Anyone with a brain knows that the 21st-century global economy is fundamentally different than what has existed since the dawn of time.
Those who profit from the change embrace it. People hurt or threatened by it fear a future they understand will contain more of the same.
Beneath the rhetoric about trade, job loss and the international flow of cash to the most efficient markets, however, lies one very important unanswered question:
Do the old economic rules still apply, or does the convergence of new technology, open markets and global enterprise mean that the traditional signposts are no longer valid?
In truth, the answer has to be that some are no longer valid, because several that historically were almost always in agreement now diverge markedly.
The question is: Which remain ones remain valid, and which need to be examined skeptically?
And if some numbers are no longer useful in predicting the economic future, then our political leaders need to understand that to avoid policy choices that are ill-suited for the times.
The political debate and public-opinion polls might lead a Martian who dropped in for a visit to think the U.S. economy was overlooking a gigantic precipice.
Most people say the economy isn't very good and see the yawning federal budget deficit as an ominous warning of more bad times to come.
If the tangible measurements of prosperity employment and inflation are accurate, there is little on the horizon to worry about.
However, if two of the most historically accurate predictors of economic woe are to be believed, then the U.S. economy really is facing serious problems.
We all know about the federal budget deficit. This year's is now projected at about $340 billion, lower than the record $412 billion for 2004 but large enough that administration critics bring it out at every opportunity.
That number is ominous, yet as a percentage of our gross domestic product, it is smaller than many, if not most, Western democracies and lower than it was for the United States during the Reagan years.
It is worth noting that the size of the deficit then was the argument used by his critics, too, and the country made it through those times in pretty good shape.
Those who continue to point to huge deficits as harbingers of woe note that, historically, such large government borrowing has forced up interest rates, which make it difficult for the private sector to borrow the money it needs to expand and increase the number of jobs.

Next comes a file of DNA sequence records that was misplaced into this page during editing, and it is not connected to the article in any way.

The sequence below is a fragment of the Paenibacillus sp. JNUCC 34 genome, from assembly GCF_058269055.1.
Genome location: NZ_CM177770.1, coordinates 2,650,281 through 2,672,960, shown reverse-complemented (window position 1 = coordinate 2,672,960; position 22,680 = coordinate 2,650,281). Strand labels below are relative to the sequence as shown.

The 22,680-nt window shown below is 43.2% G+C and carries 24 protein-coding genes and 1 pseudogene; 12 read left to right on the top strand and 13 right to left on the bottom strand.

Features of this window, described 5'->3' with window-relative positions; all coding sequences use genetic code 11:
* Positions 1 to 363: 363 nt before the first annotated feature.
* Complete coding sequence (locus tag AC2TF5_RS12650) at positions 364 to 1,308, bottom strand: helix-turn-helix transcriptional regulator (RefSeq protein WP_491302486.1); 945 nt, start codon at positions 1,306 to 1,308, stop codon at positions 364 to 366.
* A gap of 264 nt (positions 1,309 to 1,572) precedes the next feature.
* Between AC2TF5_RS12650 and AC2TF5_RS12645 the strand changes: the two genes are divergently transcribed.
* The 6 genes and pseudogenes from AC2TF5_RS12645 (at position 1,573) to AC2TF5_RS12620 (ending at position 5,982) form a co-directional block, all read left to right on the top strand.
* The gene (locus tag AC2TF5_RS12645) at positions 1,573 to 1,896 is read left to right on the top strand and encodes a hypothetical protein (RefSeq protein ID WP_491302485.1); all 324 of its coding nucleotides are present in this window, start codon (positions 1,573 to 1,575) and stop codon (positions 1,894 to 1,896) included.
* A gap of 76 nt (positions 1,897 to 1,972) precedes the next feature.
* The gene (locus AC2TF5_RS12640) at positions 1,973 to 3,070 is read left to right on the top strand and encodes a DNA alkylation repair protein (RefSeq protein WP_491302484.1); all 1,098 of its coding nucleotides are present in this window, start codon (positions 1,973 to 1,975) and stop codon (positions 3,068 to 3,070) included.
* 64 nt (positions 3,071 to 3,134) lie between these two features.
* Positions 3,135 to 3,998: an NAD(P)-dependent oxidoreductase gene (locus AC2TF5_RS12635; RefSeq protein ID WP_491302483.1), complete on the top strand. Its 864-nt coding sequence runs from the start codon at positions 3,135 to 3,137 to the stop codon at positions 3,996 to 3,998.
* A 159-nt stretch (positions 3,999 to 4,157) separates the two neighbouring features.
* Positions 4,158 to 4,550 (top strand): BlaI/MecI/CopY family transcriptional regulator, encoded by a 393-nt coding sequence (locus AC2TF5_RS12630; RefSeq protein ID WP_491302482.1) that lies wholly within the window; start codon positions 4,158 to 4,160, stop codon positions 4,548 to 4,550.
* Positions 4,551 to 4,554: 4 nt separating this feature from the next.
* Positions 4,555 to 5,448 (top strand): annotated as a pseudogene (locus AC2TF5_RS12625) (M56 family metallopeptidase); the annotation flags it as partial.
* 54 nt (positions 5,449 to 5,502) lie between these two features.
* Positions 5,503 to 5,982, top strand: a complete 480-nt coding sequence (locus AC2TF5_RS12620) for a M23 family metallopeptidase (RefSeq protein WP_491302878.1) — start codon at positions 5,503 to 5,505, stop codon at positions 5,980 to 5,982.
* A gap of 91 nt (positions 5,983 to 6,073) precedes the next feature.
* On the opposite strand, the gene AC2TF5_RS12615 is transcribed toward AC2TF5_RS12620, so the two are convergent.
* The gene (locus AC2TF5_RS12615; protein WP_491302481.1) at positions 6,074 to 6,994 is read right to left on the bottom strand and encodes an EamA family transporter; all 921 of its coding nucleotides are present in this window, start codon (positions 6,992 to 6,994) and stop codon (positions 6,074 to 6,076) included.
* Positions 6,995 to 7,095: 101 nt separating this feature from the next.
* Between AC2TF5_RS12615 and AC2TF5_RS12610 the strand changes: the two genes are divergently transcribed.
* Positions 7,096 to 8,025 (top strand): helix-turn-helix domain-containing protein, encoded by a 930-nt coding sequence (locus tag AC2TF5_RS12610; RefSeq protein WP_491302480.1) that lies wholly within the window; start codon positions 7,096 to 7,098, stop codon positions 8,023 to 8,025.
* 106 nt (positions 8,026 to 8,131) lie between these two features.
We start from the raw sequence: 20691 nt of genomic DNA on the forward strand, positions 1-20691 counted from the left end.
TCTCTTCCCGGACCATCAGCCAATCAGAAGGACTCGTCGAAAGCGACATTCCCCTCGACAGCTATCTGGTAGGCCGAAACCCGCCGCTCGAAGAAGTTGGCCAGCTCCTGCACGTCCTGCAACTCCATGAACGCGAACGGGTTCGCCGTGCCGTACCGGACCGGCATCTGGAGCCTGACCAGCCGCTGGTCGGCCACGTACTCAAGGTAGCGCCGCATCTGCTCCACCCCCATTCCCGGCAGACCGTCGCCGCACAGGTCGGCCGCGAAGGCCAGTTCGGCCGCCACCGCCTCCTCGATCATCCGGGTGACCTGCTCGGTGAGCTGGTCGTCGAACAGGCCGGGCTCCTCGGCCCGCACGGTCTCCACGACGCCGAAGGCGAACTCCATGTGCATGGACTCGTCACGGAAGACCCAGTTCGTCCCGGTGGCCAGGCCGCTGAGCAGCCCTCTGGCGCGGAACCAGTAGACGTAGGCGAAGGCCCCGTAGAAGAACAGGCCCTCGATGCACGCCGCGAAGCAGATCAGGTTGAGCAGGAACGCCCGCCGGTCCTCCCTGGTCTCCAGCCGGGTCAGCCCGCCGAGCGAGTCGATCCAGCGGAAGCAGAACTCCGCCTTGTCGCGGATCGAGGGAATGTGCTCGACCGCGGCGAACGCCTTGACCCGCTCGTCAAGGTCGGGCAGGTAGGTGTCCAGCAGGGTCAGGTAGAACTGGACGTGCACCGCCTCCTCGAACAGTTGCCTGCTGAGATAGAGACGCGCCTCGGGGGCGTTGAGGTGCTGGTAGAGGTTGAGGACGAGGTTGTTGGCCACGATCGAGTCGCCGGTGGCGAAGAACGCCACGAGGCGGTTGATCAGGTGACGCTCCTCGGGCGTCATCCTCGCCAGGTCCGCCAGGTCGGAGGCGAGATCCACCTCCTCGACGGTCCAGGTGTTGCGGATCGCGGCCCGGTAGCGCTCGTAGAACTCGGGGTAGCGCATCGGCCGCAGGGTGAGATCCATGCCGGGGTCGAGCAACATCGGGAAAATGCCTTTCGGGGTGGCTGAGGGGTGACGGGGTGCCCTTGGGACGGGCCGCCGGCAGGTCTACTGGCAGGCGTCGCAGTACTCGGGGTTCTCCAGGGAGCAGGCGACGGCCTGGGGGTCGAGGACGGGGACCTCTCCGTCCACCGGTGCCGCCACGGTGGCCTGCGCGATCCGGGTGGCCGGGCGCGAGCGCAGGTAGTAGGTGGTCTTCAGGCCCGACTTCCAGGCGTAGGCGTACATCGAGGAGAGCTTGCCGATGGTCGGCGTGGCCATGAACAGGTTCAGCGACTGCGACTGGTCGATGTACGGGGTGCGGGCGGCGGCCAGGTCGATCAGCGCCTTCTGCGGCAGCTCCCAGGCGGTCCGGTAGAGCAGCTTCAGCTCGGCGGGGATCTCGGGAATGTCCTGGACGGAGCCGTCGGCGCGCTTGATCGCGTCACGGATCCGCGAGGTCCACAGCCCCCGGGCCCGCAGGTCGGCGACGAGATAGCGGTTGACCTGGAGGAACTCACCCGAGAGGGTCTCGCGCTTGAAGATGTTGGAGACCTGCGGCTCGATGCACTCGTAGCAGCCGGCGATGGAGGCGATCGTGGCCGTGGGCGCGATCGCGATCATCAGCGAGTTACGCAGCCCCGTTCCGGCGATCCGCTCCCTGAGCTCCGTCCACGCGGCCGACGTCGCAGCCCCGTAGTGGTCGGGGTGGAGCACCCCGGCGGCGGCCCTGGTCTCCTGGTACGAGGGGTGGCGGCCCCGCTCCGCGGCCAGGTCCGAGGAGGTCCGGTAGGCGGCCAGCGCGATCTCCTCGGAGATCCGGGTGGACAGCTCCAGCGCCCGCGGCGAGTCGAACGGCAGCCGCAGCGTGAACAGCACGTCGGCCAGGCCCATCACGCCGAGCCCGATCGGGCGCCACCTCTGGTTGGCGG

That may be true historically. Today, however, interest and unemployment rates are within hailing range of historic lows, so it is hard to see why people are so pessimistic about the economy.
Then there is the lesson of the yield curve on government-backed securities. In the past, it has almost always accurately predicted economic downturns and recessions.
We have been flirting with, and now began experiencing, what the economists call an "inverted yield curve."
Simply put, interest rates show a normal yield curve when they are lower in the short term than for a longer period. Normally, longer-term investors are paid at a higher rate for their money because they are taking a larger risk by tying up the cash for a longer period.
But there have been unusual situations in which investors have taken lesser returns for a longer investment and that produces an "inverted yield curve."
Historically, this has occurred when investors believe the economy is tanking and this is their chance to lock in a higher interest rate than they could in the future when slowing economic activity will drop rates even farther.
According to a tutorial on interest rates at the Web site of Fidelity Investments, the nation's largest mutual-fund group, inverted yield curves are rare and deadly.
"Never ignore them. They are always followed by economic slowdown or outright recession," it states.
Now perhaps Fidelity and its fellow economic soothsayers will turn out to be correct about the current inverted-yield curve. Or perhaps the yield-curve inversion that just began between the two-year and five- and 10-year Treasury bills will turn out to be just a temporary phenomenon.
If not, however, and we don't see bad times right around the bend, the lesson is worth pondering.
Even those of you who think Wall Street is a rigged game and keep your money in your mattress need to consider whether times have changed so much that the old rules don't apply anymore.
If they don't, then perhaps globalization will be even a greater change than we already believe.